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Duck!

BotchBotch Posts: 5,862
edited November 2011 in Poultry
I brined and smoked a duck (my second-favorite fowl, can't afford goose anymore) and it came out pretty well, considering.  I let the temp get away on my Large; duck was done in less than two hours, around 400 F!  
Brine was 1/2 cup of salt, 1/4 cup sugar, two bay leaves, smashed garlic clove and 1/2 tsp peppercorns, and brined overnight.
I had planned on "spatchcocking" the duck ("spatchdraking"?) but the drip pan I'd picked up was far too small, so I used my vertical roaster.  Smoked with pecan.  
Although the meat cooked fine and the flavor was great, the high temp didn't allow the fat to completely render out of the skin before it was done.  Still, I have a half-cup of duck fat now to fry potatoes in later this weekend (which is better than sex).  The carcass is now bubbling away slowly in my stockpot, with some aromatics, for duck soup later this weekend too, nom!
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Live fast, die young, and leave a well-marbled corpse.  
 
Ogden, Utard.  

Comments

  • SqueezySqueezy Posts: 1,102

    In your opinion, does the brining make much of a difference on duck?

    Someone mentioned earlier about poking lots of holes in the skin to help render more of the fat while cooking ... did you try that?

    Never eat anything passed through a window unless you're a seagull ... BGE Lg.
  • BotchBotch Posts: 5,862
    I've never done a side-by-side comparison, but it does season the bird, salt-wise (didn't have to reach for the shaker at the table).  Whether the bay, garlic or peppercorns make a difference, I'm not sure (sure made the kitchen smell nice, though).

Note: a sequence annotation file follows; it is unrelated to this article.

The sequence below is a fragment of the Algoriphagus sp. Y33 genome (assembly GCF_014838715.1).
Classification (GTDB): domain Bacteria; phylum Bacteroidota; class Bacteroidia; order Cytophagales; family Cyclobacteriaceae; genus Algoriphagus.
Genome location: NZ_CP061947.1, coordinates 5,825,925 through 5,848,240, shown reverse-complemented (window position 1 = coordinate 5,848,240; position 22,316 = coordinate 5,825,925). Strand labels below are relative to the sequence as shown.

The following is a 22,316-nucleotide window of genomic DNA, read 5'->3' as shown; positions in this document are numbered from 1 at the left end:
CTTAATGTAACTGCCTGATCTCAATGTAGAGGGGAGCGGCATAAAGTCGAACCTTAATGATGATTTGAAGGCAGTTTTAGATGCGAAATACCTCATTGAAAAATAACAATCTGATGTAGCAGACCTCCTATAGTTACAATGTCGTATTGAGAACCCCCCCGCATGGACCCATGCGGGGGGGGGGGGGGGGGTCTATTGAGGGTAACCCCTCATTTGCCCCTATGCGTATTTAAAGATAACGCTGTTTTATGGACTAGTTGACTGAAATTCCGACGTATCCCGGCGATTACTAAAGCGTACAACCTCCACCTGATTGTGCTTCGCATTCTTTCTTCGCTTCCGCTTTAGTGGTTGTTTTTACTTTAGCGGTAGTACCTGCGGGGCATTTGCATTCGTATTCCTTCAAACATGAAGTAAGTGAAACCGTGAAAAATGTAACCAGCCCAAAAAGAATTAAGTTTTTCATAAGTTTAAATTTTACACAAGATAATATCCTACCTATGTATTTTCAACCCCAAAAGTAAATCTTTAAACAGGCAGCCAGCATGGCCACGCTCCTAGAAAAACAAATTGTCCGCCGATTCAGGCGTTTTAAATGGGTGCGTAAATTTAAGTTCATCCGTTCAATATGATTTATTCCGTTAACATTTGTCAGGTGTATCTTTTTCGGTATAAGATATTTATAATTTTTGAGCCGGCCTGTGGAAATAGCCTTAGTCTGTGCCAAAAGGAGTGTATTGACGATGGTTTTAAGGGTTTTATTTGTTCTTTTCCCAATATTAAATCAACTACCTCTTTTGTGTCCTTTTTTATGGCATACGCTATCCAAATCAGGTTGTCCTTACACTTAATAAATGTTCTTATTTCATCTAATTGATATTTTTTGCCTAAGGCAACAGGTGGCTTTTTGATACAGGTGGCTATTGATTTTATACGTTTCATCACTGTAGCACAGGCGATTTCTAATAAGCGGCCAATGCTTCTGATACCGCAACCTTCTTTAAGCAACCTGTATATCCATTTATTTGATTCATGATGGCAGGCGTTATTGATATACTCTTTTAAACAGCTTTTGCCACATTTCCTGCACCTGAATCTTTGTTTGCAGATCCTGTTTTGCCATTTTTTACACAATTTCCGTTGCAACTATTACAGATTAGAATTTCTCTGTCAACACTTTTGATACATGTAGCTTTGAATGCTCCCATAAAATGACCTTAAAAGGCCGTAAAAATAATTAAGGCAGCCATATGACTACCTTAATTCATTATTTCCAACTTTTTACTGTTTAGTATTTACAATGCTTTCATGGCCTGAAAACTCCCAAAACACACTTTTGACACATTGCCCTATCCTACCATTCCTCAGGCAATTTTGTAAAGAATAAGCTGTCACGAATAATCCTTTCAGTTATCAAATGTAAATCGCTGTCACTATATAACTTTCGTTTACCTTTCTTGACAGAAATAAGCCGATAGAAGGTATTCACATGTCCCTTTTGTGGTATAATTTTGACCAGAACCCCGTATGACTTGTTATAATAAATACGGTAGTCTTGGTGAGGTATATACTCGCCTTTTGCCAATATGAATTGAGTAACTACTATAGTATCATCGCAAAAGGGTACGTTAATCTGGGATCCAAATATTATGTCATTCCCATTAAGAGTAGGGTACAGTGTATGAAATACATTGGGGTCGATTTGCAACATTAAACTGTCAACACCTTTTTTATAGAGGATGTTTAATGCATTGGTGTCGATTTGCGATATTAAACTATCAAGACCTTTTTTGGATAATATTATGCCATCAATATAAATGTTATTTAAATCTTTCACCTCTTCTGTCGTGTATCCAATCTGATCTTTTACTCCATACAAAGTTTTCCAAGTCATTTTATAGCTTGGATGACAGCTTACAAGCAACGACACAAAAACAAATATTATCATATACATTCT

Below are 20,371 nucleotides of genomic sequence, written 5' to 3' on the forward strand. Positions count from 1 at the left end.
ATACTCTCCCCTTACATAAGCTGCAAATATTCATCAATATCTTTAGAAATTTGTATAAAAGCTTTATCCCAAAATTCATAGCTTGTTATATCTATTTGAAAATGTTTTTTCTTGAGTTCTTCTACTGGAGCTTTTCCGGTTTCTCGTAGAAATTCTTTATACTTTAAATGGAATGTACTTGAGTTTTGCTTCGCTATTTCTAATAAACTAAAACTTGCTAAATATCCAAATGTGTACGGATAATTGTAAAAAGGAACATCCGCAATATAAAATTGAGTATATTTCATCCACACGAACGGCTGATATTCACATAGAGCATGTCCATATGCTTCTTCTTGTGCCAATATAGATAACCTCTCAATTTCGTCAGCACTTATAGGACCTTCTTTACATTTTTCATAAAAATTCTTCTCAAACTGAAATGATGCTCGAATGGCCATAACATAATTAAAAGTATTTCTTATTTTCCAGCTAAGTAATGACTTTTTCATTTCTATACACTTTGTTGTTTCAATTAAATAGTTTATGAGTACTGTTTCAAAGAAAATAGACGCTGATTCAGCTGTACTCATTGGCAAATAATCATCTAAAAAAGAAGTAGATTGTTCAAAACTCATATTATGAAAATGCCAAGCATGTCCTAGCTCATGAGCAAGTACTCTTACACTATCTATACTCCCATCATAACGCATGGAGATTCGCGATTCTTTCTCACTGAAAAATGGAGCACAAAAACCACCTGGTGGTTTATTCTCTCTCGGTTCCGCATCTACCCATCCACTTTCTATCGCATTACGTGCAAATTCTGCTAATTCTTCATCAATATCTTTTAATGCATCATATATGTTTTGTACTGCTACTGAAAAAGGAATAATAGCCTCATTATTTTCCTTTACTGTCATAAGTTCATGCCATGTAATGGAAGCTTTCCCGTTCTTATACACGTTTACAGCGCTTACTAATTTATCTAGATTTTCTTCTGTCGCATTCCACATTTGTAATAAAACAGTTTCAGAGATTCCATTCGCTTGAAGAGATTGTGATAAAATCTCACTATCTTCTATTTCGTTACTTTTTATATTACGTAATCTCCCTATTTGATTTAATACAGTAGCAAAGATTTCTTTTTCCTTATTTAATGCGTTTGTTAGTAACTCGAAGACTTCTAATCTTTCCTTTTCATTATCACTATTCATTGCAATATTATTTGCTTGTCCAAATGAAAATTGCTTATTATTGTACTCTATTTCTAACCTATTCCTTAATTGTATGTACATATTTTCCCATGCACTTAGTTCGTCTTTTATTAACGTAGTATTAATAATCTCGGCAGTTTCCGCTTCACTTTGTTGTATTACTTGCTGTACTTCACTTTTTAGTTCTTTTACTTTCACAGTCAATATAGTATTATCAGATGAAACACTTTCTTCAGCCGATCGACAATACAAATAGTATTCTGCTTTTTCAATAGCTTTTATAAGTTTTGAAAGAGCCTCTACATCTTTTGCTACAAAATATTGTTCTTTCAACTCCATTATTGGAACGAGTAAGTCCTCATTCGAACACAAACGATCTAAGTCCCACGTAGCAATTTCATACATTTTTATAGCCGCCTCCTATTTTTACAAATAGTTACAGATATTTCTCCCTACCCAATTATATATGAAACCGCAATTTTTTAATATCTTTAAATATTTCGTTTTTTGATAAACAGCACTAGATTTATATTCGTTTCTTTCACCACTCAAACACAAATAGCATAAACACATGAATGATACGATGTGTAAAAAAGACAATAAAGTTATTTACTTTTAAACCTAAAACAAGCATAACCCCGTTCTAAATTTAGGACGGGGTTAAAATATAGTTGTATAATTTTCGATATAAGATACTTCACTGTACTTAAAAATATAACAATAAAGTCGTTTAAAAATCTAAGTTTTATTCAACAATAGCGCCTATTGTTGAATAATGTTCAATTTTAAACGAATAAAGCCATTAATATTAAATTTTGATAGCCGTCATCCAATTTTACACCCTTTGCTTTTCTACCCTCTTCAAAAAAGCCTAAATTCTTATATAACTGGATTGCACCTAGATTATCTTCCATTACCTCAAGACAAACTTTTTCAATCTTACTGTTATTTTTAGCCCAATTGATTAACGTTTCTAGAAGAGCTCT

And yes, I always poke the skin all over to let the fat run out.  But, as I mentioned above, I think a lower temperature would've given the fat layer more time to completely render out, the fat layer on the legs was still pretty prominent.  
    _____________________________________________
     
    Live fast, die young, and leave a well-marbled corpse.  
     
    Ogden, Utard.  
  • SqueezySqueezy Posts: 1,102
    Thanks for your response ... I wonder if 2 or 3 days in the brine would help the flavors penetrate better.
    Never eat anything passed through a window unless you're a seagull ... BGE Lg.
  • BotchBotch Posts: 5,862
    I'm thinking the thick layer of fat on a duck keeps brining from penetrating thru the skin, but I'm betting the brine penetrates from the inside out via the cavity.  Also, some flavors are soluble in water, some aren't (some, like capsaisin, are soluble in fat, but not water).  
    _____________________________________________
     
    Live fast, die young, and leave a well-marbled corpse.  
     
    Ogden, Utard.  
  • gdenbygdenby Posts: 5,719
    I suspect that you didn't get as much fat because the high temperature dehydrated the surface of the skin, and heat couldn't pass as easily into the fat is it would have sitting under a still moist skin.

    A goose may not be outside you budget if you consider how much good fat you would get from one. I've come to like goose as much for the fat as the flesh. If you like 'tater fried in duck fat, you'll love 'em in goose fat. 

    Schiltz goose farm sells rendered fat  (and everything else) online at good prices.
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